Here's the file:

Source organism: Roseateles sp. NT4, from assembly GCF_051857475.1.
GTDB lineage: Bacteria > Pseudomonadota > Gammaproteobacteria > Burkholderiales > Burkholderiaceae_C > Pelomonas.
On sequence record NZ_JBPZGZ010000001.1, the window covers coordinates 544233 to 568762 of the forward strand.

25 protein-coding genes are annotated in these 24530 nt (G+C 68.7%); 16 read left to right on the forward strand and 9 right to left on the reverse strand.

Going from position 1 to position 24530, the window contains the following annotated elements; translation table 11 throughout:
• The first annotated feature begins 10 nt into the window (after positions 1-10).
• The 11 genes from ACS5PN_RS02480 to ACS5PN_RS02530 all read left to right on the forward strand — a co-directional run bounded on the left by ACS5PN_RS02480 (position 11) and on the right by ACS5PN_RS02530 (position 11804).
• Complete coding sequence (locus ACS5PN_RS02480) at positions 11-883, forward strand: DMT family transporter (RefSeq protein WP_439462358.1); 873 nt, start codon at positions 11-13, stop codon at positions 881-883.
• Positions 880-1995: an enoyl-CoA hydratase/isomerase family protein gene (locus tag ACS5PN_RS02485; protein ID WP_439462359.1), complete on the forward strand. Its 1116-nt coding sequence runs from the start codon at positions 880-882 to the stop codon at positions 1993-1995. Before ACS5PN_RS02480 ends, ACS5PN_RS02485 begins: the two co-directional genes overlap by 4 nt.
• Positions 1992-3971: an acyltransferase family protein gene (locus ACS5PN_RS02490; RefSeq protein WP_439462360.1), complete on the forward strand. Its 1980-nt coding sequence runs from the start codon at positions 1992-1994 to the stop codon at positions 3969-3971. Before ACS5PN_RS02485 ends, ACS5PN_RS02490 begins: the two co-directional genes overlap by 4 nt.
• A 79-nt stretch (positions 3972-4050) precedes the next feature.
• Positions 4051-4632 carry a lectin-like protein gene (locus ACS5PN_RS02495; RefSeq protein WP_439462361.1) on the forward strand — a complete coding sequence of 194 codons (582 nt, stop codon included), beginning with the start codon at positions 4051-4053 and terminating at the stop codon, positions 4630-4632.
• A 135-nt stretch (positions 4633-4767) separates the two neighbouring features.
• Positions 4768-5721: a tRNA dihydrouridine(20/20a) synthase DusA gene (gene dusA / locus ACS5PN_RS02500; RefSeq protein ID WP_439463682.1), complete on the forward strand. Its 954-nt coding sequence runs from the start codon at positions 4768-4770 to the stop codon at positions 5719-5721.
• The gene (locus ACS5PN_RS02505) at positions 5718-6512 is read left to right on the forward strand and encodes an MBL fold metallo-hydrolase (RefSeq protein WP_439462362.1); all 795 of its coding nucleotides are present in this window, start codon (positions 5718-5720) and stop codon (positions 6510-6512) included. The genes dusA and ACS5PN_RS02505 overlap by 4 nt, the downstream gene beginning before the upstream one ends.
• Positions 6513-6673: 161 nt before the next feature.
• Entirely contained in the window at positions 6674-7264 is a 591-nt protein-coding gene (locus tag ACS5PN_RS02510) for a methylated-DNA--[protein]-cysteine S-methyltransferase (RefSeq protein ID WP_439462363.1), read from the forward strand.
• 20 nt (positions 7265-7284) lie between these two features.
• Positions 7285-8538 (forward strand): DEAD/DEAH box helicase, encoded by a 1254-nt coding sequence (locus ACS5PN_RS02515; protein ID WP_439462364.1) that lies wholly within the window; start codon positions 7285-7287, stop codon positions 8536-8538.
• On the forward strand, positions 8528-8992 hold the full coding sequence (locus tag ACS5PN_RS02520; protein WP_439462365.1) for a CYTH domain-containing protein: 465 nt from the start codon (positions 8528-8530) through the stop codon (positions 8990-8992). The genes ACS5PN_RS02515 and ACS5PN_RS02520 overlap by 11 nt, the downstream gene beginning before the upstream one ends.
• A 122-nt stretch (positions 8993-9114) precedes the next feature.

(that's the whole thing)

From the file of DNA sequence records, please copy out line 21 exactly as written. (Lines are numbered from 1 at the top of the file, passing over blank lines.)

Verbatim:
• A 122-nt stretch (positions 8993-9114) precedes the next feature.